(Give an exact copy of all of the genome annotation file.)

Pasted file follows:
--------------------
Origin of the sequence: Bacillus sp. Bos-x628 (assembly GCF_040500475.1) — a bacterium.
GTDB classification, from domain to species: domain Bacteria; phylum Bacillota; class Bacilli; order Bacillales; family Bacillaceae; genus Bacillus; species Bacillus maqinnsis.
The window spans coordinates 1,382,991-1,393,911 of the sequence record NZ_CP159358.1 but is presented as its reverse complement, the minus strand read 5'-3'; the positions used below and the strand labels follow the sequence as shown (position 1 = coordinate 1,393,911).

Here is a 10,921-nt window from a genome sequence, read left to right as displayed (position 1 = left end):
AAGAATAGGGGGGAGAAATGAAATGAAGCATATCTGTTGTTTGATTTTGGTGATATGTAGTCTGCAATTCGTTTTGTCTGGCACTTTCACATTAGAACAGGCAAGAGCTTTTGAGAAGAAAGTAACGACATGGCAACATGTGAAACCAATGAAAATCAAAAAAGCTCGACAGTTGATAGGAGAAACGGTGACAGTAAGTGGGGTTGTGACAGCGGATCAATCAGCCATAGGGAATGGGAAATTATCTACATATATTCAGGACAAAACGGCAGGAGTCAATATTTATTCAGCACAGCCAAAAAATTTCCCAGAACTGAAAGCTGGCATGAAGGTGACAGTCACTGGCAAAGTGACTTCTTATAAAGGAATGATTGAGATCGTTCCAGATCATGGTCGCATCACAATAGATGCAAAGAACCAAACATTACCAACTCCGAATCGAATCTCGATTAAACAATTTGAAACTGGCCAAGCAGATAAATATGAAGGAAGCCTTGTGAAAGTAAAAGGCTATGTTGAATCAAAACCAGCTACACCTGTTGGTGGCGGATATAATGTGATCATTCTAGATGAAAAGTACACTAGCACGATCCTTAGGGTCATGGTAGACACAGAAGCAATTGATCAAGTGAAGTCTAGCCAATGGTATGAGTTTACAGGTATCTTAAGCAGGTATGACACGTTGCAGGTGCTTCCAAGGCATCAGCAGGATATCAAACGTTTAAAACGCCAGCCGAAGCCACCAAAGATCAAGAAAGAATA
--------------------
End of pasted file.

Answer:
Origin of the sequence: Bacillus sp. Bos-x628 (assembly GCF_040500475.1) — a bacterium.
GTDB classification, from domain to species: domain Bacteria; phylum Bacillota; class Bacilli; order Bacillales; family Bacillaceae; genus Bacillus; species Bacillus maqinnsis.
The window spans coordinates 1,382,991-1,393,911 of the sequence record NZ_CP159358.1 but is presented as its reverse complement, the minus strand read 5'-3'; the positions used below and the strand labels follow the sequence as shown (position 1 = coordinate 1,393,911).

Here is a 10,921-nt window from a genome sequence, read left to right as displayed (position 1 = left end):
AAGAATAGGGGGGAGAAATGAAATGAAGCATATCTGTTGTTTGATTTTGGTGATATGTAGTCTGCAATTCGTTTTGTCTGGCACTTTCACATTAGAACAGGCAAGAGCTTTTGAGAAGAAAGTAACGACATGGCAACATGTGAAACCAATGAAAATCAAAAAAGCTCGACAGTTGATAGGAGAAACGGTGACAGTAAGTGGGGTTGTGACAGCGGATCAATCAGCCATAGGGAATGGGAAATTATCTACATATATTCAGGACAAAACGGCAGGAGTCAATATTTATTCAGCACAGCCAAAAAATTTCCCAGAACTGAAAGCTGGCATGAAGGTGACAGTCACTGGCAAAGTGACTTCTTATAAAGGAATGATTGAGATCGTTCCAGATCATGGTCGCATCACAATAGATGCAAAGAACCAAACATTACCAACTCCGAATCGAATCTCGATTAAACAATTTGAAACTGGCCAAGCAGATAAATATGAAGGAAGCCTTGTGAAAGTAAAAGGCTATGTTGAATCAAAACCAGCTACACCTGTTGGTGGCGGATATAATGTGATCATTCTAGATGAAAAGTACACTAGCACGATCCTTAGGGTCATGGTAGACACAGAAGCAATTGATCAAGTGAAGTCTAGCCAATGGTATGAGTTTACAGGTATCTTAAGCAGGTATGACACGTTGCAGGTGCTTCCAAGGCATCAGCAGGATATCAAACGTTTAAAACGCCAGCCGAAGCCACCAAAGATCAAGAAAGAATA